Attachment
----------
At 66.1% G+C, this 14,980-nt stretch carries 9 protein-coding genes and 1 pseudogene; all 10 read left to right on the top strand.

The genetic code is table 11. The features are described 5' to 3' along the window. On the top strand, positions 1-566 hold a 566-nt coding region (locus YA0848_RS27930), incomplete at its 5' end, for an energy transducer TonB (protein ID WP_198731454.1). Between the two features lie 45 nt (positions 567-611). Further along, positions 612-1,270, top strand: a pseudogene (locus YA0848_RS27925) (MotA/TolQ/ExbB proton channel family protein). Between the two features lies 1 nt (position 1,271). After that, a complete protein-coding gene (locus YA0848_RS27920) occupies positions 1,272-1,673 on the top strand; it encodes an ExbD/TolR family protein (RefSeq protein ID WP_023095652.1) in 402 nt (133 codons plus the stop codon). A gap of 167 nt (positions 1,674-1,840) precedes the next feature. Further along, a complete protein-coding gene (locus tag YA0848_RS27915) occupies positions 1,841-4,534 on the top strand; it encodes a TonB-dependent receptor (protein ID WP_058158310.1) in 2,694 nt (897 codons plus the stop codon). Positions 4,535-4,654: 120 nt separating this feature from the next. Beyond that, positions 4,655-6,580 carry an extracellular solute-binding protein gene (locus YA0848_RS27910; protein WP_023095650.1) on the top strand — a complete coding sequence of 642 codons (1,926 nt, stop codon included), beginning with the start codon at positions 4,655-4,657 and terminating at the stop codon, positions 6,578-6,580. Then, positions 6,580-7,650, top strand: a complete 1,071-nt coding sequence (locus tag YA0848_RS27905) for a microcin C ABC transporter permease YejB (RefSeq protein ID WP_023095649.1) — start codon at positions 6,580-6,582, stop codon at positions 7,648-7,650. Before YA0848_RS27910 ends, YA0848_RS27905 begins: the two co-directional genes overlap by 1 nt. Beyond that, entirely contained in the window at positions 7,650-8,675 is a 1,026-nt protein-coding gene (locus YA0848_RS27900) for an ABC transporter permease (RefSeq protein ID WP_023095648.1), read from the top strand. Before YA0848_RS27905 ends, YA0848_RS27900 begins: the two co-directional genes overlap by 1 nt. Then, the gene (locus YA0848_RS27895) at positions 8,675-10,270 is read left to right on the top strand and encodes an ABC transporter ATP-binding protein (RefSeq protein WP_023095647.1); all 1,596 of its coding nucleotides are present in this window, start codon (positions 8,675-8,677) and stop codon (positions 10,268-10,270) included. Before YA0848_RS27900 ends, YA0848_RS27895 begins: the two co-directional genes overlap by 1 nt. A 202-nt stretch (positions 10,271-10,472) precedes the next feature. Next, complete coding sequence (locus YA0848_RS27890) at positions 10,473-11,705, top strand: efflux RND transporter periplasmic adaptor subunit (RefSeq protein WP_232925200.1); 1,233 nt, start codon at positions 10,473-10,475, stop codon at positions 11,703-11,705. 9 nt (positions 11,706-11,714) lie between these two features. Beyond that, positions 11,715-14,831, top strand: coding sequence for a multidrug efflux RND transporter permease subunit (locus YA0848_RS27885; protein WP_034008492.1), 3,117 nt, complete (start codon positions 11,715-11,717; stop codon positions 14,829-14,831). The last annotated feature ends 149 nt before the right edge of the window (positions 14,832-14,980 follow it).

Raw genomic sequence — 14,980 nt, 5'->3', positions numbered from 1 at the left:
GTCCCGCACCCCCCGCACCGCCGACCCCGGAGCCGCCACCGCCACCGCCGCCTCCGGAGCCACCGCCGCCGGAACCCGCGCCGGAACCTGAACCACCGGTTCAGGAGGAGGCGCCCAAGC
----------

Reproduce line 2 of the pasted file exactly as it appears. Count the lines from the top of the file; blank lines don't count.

The genetic code is table 11. The features are described 5' to 3' along the window. On the top strand, positions 1-566 hold a 566-nt coding region (locus YA0848_RS27930), incomplete at its 5' end, for an energy transducer TonB (protein ID WP_198731454.1). Between the two features lie 45 nt (positions 567-611). Further along, positions 612-1,270, top strand: a pseudogene (locus YA0848_RS27925) (MotA/TolQ/ExbB proton channel family protein). Between the two features lies 1 nt (position 1,271). After that, a complete protein-coding gene (locus YA0848_RS27920) occupies positions 1,272-1,673 on the top strand; it encodes an ExbD/TolR family protein (RefSeq protein ID WP_023095652.1) in 402 nt (133 codons plus the stop codon). A gap of 167 nt (positions 1,674-1,840) precedes the next feature. Further along, a complete protein-coding gene (locus tag YA0848_RS27915) occupies positions 1,841-4,534 on the top strand; it encodes a TonB-dependent receptor (protein ID WP_058158310.1) in 2,694 nt (897 codons plus the stop codon). Positions 4,535-4,654: 120 nt separating this feature from the next. Beyond that, positions 4,655-6,580 carry an extracellular solute-binding protein gene (locus YA0848_RS27910; protein WP_023095650.1) on the top strand — a complete coding sequence of 642 codons (1,926 nt, stop codon included), beginning with the start codon at positions 4,655-4,657 and terminating at the stop codon, positions 6,578-6,580. Then, positions 6,580-7,650, top strand: a complete 1,071-nt coding sequence (locus tag YA0848_RS27905) for a microcin C ABC transporter permease YejB (RefSeq protein ID WP_023095649.1) — start codon at positions 6,580-6,582, stop codon at positions 7,648-7,650. Before YA0848_RS27910 ends, YA0848_RS27905 begins: the two co-directional genes overlap by 1 nt. Beyond that, entirely contained in the window at positions 7,650-8,675 is a 1,026-nt protein-coding gene (locus YA0848_RS27900) for an ABC transporter permease (RefSeq protein ID WP_023095648.1), read from the top strand. Before YA0848_RS27905 ends, YA0848_RS27900 begins: the two co-directional genes overlap by 1 nt. Then, the gene (locus YA0848_RS27895) at positions 8,675-10,270 is read left to right on the top strand and encodes an ABC transporter ATP-binding protein (RefSeq protein WP_023095647.1); all 1,596 of its coding nucleotides are present in this window, start codon (positions 8,675-8,677) and stop codon (positions 10,268-10,270) included. Before YA0848_RS27900 ends, YA0848_RS27895 begins: the two co-directional genes overlap by 1 nt. A 202-nt stretch (positions 10,271-10,472) precedes the next feature. Next, complete coding sequence (locus YA0848_RS27890) at positions 10,473-11,705, top strand: efflux RND transporter periplasmic adaptor subunit (RefSeq protein WP_232925200.1); 1,233 nt, start codon at positions 10,473-10,475, stop codon at positions 11,703-11,705. 9 nt (positions 11,706-11,714) lie between these two features. Beyond that, positions 11,715-14,831, top strand: coding sequence for a multidrug efflux RND transporter permease subunit (locus YA0848_RS27885; protein WP_034008492.1), 3,117 nt, complete (start codon positions 11,715-11,717; stop codon positions 14,829-14,831). The last annotated feature ends 149 nt before the right edge of the window (positions 14,832-14,980 follow it).